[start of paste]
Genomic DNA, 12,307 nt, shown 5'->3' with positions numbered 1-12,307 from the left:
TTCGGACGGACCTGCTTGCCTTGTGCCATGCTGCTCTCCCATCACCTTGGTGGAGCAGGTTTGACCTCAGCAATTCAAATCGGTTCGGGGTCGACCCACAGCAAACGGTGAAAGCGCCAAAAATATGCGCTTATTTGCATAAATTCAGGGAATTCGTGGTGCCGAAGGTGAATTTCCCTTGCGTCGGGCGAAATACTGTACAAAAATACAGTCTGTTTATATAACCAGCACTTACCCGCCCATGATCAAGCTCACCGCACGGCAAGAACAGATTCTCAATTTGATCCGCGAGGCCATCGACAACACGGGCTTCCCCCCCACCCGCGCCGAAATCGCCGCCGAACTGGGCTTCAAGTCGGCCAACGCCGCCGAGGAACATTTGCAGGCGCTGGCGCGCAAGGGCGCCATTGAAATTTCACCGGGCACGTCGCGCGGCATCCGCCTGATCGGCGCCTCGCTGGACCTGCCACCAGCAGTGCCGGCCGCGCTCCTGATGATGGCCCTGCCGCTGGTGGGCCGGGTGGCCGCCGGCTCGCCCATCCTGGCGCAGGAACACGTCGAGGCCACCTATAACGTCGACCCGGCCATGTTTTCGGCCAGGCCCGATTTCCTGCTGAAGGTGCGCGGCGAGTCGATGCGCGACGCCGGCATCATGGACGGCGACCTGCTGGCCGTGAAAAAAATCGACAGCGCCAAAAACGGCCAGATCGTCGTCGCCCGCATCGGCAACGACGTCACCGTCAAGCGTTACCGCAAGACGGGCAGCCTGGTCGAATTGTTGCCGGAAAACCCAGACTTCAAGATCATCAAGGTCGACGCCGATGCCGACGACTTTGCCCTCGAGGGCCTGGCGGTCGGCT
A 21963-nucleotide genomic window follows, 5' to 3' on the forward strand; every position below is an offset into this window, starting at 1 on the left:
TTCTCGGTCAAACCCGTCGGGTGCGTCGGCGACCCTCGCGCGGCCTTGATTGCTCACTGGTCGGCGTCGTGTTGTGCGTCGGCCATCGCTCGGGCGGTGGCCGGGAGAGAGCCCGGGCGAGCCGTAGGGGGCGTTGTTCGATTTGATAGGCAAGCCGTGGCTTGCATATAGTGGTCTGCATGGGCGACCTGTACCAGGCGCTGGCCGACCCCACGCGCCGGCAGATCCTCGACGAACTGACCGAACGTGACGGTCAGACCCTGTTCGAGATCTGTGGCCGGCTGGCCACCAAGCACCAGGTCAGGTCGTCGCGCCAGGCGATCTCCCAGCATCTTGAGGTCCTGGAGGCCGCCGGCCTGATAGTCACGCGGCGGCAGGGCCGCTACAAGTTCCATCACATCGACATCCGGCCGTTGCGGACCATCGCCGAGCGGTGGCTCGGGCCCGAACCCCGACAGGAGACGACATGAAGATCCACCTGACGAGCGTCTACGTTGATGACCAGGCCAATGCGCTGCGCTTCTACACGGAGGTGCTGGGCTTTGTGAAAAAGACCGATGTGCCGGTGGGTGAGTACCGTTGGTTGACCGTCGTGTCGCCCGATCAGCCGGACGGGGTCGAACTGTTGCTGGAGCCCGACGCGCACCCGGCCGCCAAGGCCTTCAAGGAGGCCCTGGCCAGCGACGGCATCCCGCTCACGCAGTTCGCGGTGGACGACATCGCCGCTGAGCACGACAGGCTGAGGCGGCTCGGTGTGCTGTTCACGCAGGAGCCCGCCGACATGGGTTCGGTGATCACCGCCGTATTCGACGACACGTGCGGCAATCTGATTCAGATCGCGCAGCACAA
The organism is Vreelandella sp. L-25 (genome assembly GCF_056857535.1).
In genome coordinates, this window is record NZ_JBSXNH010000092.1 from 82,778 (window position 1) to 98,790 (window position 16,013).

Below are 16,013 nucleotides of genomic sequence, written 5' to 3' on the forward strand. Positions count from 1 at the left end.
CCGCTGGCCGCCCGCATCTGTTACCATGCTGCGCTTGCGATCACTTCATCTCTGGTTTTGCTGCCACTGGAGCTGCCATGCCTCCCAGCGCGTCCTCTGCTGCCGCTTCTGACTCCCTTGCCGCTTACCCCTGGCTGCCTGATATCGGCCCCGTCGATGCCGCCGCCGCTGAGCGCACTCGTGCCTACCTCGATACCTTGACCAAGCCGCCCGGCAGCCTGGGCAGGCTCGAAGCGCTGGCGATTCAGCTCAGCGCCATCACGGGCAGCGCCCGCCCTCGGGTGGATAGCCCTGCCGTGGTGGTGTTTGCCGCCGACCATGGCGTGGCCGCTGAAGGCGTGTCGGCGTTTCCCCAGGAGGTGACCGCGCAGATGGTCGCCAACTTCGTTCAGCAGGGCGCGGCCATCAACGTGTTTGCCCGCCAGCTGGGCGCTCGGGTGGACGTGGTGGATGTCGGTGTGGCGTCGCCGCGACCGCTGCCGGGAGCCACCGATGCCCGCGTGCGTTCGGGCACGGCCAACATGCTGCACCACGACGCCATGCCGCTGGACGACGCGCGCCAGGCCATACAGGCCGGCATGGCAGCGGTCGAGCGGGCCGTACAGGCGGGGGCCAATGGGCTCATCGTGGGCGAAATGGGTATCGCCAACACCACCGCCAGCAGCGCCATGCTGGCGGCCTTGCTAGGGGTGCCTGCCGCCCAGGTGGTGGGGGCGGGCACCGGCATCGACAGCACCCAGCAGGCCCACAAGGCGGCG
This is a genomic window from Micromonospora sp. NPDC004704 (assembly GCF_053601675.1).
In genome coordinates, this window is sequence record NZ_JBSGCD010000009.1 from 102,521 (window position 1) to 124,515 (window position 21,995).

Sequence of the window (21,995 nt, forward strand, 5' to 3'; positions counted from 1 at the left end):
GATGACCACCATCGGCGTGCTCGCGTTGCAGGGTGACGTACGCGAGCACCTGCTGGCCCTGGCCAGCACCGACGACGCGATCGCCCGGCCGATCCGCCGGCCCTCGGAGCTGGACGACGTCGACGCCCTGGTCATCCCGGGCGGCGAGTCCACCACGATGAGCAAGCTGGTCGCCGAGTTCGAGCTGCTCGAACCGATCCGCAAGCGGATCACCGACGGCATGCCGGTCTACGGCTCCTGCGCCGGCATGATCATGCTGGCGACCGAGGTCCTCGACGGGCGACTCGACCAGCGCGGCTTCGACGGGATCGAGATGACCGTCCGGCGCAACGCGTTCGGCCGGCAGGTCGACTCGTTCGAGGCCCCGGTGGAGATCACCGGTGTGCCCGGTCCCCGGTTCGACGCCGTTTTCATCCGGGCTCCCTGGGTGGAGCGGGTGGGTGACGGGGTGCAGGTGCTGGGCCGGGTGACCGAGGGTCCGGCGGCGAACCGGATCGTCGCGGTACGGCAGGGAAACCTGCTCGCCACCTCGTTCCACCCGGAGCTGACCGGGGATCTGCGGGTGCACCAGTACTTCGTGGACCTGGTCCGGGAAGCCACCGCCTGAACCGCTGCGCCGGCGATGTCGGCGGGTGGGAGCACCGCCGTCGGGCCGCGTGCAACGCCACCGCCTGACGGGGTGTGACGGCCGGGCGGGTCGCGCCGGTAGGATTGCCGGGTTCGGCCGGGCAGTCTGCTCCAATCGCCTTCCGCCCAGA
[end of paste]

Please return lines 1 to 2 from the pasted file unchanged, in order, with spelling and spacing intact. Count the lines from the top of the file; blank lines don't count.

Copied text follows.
Genomic DNA, 12,307 nt, shown 5'->3' with positions numbered 1-12,307 from the left:
TTCGGACGGACCTGCTTGCCTTGTGCCATGCTGCTCTCCCATCACCTTGGTGGAGCAGGTTTGACCTCAGCAATTCAAATCGGTTCGGGGTCGACCCACAGCAAACGGTGAAAGCGCCAAAAATATGCGCTTATTTGCATAAATTCAGGGAATTCGTGGTGCCGAAGGTGAATTTCCCTTGCGTCGGGCGAAATACTGTACAAAAATACAGTCTGTTTATATAACCAGCACTTACCCGCCCATGATCAAGCTCACCGCACGGCAAGAACAGATTCTCAATTTGATCCGCGAGGCCATCGACAACACGGGCTTCCCCCCCACCCGCGCCGAAATCGCCGCCGAACTGGGCTTCAAGTCGGCCAACGCCGCCGAGGAACATTTGCAGGCGCTGGCGCGCAAGGGCGCCATTGAAATTTCACCGGGCACGTCGCGCGGCATCCGCCTGATCGGCGCCTCGCTGGACCTGCCACCAGCAGTGCCGGCCGCGCTCCTGATGATGGCCCTGCCGCTGGTGGGCCGGGTGGCCGCCGGCTCGCCCATCCTGGCGCAGGAACACGTCGAGGCCACCTATAACGTCGACCCGGCCATGTTTTCGGCCAGGCCCGATTTCCTGCTGAAGGTGCGCGGCGAGTCGATGCGCGACGCCGGCATCATGGACGGCGACCTGCTGGCCGTGAAAAAAATCGACAGCGCCAAAAACGGCCAGATCGTCGTCGCCCGCATCGGCAACGACGTCACCGTCAAGCGTTACCGCAAGACGGGCAGCCTGGTCGAATTGTTGCCGGAAAACCCAGACTTCAAGATCATCAAGGTCGACGCCGATGCCGACGACTTTGCCCTCGAGGGCCTGGCGGTCGGCT